Build your daughters self-esteem; what to say and the best way to respond to her.



It’s no easy task to raise a confident, well-adjusted little lady – especially in those rough teenage years.

They are sensitive, emotional, and intuitive and will take everything you say to heart – so how you talk to them is just as important as what you’re saying.

We want our daughters to run the world, don’t we? As mothers, our words are one of the most powerful ways to ensure that we build up their self-esteem. Our words can build them up or tear them down, enhance confidence or sow seeds of doubt. There is a great responsibility on mothers to guide and strengthen our daughters’ self-esteem and body image.

Here are a few scenarios you might find yourself in – this is what not to say and the best way to respond in the situation.

THE SCENARIO:

Your daughter is trying on a new dress for a friend’s party – which is deemed to be the party of the year – she’s excited and nervous and she wants to look outstanding. She steps out in a dress that is too tight and doesn’t flatter her body type.

WHAT NOT TO DO:

“Oh that’s tight, it makes you look bigger…” Using words like tight or bigger is a big no no!

THE BEST WAY TO RESPOND:

The best way to handle a situation like this is to focus on the positive. Instead of pointing out the negatives of your daughter’s body, point out her positive body attributes and the best way to show them off. Tell her the dress looks lovely but to really flatter her beautiful figure a different dress or outfit might look better. Make it fun and do it together and bond as you choose an outfit that looks lovely and makes her feel even more confident at the party.

THE SCENARIO:

Your daughter’s body changes as soon as she hits puberty – so now she picks up weight much quicker than before and she can’t eat like she used to.

WHAT NOT TO DO:

“You’ve put on weight, you need to go on diet.”

THE BEST WAY TO RESPOND:

This is a crucial stage of their development and building of self-esteem. For most women, their journey with food and body images starts from a young age and negative comments can have a lasting bad impression, without providing her with the tools and knowledge of how to make better heathier choices. We all want the best for our daughters but we need to provide tools and education. Avoid words like diet and weight gain as these can have a negative impact and result in greater problems such as eating disorders. Rather sit her down and talk to her about how a woman’s metabolism changes as she ages – explain that like everything in life, eating is about balance. Being healthy and eating well is critical to so many body functions and will make her feel her best. It doesn’t mean that you can’t indulge but everything in moderation – healthy in the week and a bit of indulgence on the weekends.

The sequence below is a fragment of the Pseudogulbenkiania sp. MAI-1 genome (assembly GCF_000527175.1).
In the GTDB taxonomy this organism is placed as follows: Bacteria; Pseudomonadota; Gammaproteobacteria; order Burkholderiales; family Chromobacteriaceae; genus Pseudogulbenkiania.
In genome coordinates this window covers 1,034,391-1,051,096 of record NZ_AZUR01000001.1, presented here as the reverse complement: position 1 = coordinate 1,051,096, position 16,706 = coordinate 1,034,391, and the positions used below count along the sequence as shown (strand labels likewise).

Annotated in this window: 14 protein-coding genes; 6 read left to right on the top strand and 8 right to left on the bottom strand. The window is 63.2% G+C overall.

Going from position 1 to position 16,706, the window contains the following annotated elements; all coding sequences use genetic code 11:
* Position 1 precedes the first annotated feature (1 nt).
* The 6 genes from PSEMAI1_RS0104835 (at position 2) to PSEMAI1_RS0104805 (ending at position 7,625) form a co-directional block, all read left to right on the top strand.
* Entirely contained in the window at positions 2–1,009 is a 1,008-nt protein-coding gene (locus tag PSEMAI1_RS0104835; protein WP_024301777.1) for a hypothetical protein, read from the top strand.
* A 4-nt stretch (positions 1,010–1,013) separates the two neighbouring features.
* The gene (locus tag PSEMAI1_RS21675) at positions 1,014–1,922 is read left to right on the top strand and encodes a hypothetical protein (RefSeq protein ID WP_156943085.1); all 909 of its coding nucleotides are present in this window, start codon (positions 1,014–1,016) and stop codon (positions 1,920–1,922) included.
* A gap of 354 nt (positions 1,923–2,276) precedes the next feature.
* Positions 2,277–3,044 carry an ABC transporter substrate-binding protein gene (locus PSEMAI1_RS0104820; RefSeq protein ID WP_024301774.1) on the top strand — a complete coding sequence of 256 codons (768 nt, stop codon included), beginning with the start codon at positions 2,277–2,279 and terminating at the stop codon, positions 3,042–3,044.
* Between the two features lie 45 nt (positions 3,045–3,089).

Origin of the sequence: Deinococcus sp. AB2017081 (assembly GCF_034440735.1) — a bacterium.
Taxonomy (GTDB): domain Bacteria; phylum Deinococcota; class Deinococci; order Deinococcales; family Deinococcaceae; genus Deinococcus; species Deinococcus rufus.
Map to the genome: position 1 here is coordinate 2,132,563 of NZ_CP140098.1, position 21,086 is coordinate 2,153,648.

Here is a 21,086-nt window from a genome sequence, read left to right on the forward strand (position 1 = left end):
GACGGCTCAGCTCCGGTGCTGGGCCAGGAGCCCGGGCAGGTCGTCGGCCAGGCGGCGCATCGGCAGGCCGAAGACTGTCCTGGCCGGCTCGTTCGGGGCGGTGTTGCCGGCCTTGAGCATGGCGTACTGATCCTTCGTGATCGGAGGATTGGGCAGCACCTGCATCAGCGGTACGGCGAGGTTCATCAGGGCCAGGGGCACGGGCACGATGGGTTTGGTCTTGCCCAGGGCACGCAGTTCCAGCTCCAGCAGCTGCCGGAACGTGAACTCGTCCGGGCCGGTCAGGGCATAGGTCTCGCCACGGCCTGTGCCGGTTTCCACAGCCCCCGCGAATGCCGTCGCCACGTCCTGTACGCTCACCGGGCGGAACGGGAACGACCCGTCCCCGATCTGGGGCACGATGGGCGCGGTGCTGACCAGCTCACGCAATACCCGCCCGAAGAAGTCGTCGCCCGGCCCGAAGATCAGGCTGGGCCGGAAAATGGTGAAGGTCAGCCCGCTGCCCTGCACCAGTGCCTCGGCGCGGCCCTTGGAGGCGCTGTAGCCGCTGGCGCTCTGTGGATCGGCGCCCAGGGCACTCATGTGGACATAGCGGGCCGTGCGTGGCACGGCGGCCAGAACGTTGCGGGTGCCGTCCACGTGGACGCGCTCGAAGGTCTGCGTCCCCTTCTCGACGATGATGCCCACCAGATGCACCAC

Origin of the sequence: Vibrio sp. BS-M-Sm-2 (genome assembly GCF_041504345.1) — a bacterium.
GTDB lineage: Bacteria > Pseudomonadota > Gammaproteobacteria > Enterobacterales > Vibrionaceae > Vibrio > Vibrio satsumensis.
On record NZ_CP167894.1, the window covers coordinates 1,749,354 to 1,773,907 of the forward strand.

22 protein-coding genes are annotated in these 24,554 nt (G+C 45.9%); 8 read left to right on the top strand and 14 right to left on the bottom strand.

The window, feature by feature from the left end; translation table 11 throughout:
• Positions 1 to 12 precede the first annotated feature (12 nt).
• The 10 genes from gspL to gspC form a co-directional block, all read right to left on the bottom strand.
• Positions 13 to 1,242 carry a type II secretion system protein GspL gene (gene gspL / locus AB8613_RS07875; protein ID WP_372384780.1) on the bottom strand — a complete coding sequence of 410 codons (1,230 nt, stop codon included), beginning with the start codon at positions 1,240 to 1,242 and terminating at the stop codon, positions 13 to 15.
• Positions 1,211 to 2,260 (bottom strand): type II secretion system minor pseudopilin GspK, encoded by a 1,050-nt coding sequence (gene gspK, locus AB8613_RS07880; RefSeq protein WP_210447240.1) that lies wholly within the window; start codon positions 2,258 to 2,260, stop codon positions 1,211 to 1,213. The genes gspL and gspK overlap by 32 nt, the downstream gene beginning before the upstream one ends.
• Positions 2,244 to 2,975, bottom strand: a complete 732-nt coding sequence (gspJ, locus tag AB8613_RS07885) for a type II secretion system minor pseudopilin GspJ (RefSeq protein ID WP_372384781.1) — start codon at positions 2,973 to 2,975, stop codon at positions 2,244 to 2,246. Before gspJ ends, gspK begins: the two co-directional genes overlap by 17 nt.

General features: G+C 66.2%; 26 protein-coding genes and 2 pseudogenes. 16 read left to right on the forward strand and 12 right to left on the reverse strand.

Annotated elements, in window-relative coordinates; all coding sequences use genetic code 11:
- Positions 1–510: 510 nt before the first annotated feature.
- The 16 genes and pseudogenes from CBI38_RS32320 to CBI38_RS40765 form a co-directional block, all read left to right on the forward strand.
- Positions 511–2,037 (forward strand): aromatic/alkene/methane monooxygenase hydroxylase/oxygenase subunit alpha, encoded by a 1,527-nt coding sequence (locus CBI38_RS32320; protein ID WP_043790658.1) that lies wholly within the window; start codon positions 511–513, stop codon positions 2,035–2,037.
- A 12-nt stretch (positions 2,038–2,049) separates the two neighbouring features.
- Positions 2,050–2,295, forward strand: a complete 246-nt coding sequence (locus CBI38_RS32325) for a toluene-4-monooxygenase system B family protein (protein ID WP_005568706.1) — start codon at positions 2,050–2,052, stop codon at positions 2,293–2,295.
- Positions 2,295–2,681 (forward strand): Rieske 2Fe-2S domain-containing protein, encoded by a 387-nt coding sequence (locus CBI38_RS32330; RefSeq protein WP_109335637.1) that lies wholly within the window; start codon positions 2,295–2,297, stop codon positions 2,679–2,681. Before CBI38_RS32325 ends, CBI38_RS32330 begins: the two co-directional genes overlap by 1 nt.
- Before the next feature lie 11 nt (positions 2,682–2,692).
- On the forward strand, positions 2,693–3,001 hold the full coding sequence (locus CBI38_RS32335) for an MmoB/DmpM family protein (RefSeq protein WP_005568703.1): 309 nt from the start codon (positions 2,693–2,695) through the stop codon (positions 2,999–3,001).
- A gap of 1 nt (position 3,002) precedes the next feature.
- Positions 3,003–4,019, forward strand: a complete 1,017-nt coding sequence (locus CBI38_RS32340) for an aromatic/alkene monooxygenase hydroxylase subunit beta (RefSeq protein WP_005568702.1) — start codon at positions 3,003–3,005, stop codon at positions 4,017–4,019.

THE SCENARIO:

She likes a boy at school but she thinks the other girls are prettier and therefore more worthy. So she starts changing the way she looks and starts acting differently.

WHAT NOT TO DO:

Do not undermine what she’s going through and put it down to “teenage fun”. Do not say she’s being silly or ridiculous.

THE BEST WAY TO RESPOND:

We know that in retrospect, the problems we had in our teenage years look small in comparison to bigger things that happened later, but at the time those were the biggest problems in our life. Never compare. Pain is pain. Acknowledge and respect what your daughter is going through now and know that these lessons are critical and formative for her. You need to empathise with her and guide her. Important messages to land with her are that she doesn’t have to change herself to get any boy’s attention. Without being condescending tell her what she deserves and what she is worth. Try get to the heart of why she feels like she needs to be different to who she is now and work through that together. Realise how lucky you are that she is having this vulnerable conversation with you; you are privileged to be let in, so treat her with the respect that her story deserves.

THE SCENARIO:

Your daughter is being bullied at school by a few “mean” girls… she comes home with a heavy heart and feels deflated.

WHAT NOT TO DO:

Don’t tell her to “just ignore them and they’ll leave you alone in time”.

THE BEST WAY TO RESPOND:

Bullying is never ok and should not have to be tolerated. Talk to her about what the bullies are saying and why she might be their target. Perhaps they are fuelled by jealousy, perhaps she is a soft target because she doesn’t stick up for herself. Talk about possible solutions whether it be confronting them, or ignoring them for a while to see if they choose another target. It is important to make her aware that bullies are usually insecure or unhappy themselves, and she is not their target because of anything that she is lacking in herself.

If the bullying continues, it needs to be reported to the school and taken up with the parents before it becomes a serious issue.

Dove Self-Esteem Project has now teamed up with the Emmy Award-winning cartoon series Steven Universe. They believe that media is a powerful educational tool and that, by teaming up with entertainment, they are powerfully driving home their message that beauty is so much more than skin deep.

This revolutionary partnership between Dove and Steven Universe will come to life over the next two years through six animated short films – be sure to keep an eye out!

Find out more at dove.com


Top

Send this to a friend